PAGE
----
Revaluating during what may be the biggest spike in cases of the Covid-19 pandemic
By Melanie Moyer
There’s no more denying the presence of Omicron in the United States, nor the case numbers that resemble those from the beginning of the pandemic. Our government and collective society must answer now how we will react to this new development in what we once thought of as a disappearing problem.
The Covid-19 pandemic was all but forgotten during the busy fall semester here on the Saint Mary’s campus, as students were attending regular in-person classes and most of the community was vaccinated—which, up until now, was enough protection from classrooms where people chose not to wear masks or busy hallways during passing periods. Reporters from The Collegian uncovered and reported on several stories regarding the safety on campus—such as forged vaccine cards, illegitimate religious exemptions, and the reality of outdoor, unmasked classes—but as we learn more about this more contagious and evasive but less dangerous mutation, we see that our strategy needs to change to ensure that safety is our first priority.
Our present situation seems as simple as deciding whether classes will be conducted totally online, in-person, or a combination of both. However, it is unclear how the school will change its strategy to decide if any in-person classes are safe for students and professors. Omicron complicates this decision-making process even more than it already was (who knew the unprecedented could become so unprecedented?). Dr. Jeffrey Shaman, an infectious disease modeler and epidemiologist at Columbia whose team built one of the first Covid-19 models, reveals that institutions such as Saint Mary’s will need to take more into account when considering the safety of the campus.
Shaman shares that his team’s “models project that the United States is likely to document more Covid-19 cases in January than in any previous month of the pandemic, but a smaller fraction of those cases will require hospitalization.” This is due to the more contagious and immunity-evading nature of Omicron. “Whether hospitals experience more or less strain than they did in January 2021,” he shares, “will depend on case numbers and how severe they are.”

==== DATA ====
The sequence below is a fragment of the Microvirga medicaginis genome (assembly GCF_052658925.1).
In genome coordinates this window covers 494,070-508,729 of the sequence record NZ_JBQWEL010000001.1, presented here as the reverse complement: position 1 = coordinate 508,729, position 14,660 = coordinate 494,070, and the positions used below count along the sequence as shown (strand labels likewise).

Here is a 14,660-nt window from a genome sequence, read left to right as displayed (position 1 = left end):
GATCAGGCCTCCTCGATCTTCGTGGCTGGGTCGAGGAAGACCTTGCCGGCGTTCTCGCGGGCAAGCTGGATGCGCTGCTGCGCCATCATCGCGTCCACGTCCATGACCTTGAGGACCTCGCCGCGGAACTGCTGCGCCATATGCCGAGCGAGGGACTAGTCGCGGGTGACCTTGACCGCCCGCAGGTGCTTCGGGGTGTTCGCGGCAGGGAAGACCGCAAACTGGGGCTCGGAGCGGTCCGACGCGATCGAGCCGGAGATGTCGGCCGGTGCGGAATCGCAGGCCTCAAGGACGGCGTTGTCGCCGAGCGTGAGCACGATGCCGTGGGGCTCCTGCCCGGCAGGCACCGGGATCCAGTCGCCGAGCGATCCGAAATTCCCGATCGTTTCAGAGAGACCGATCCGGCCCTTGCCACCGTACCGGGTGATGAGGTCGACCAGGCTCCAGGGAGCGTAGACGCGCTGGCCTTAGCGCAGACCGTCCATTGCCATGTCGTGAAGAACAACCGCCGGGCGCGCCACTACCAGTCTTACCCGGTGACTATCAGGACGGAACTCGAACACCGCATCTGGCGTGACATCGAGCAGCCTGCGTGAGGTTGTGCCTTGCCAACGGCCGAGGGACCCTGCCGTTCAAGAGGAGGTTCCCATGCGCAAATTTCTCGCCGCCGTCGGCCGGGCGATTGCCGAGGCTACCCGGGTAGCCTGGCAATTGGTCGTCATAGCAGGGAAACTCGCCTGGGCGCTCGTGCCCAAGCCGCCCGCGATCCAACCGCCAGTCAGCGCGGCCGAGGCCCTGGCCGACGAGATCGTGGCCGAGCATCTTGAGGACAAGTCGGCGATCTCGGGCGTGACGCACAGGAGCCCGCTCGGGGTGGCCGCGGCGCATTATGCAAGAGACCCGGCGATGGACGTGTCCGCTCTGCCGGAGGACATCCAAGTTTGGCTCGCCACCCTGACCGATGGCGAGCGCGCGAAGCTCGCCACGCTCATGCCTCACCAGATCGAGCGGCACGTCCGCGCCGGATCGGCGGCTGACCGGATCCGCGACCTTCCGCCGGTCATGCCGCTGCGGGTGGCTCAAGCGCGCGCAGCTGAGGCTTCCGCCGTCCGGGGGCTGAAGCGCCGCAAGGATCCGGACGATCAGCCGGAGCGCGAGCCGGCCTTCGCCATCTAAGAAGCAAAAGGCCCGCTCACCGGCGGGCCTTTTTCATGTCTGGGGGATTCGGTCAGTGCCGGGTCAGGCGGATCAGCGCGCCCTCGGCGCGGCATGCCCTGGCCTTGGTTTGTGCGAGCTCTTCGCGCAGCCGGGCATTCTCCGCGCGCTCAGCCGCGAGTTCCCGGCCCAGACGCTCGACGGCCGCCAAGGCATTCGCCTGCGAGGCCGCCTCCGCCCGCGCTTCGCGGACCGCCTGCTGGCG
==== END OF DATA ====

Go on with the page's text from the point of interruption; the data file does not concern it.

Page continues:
Thus, Shaman indicates that the most critical number to look at now will be hospitalizations and deaths rather than just cases. We have learned that herd immunity is not much more than a pipe dream and that our best hope is to get vaccinated and boosted. We cannot know if future variants will be worse than Omicron or if they will also evade immunity from previous strains. Further, it should be our goal to prevent higher infection rates to protect those who would require hospitalization if they contracted the virus.
With this in mind, Saint Mary’s is posed with the challenge of keeping students safe—especially considering that we cannot know who will need to be hospitalized and who will not—while also maintaining a sense of normalcy and connection for the Saint Mary’s community. As a senior who is involved in many community-building clubs and activities, I hope that we can return to a Fall 2021-esque world again. The more practical part of myself knows, however, that to ensure the safety of our community during another spike in the pandemic, we must reevaluate our approach to on-campus learning. The fact that we’ll still be reckoning with Covid-19 on a large scale this spring is a hard truth to swallow, but our community needs to stay patient and keep our most vulnerable safe. Please stay safe, get boosted, buy an N95 if you haven’t already, and remain open to the possibilities of the new year.
Melanie Moyer '22,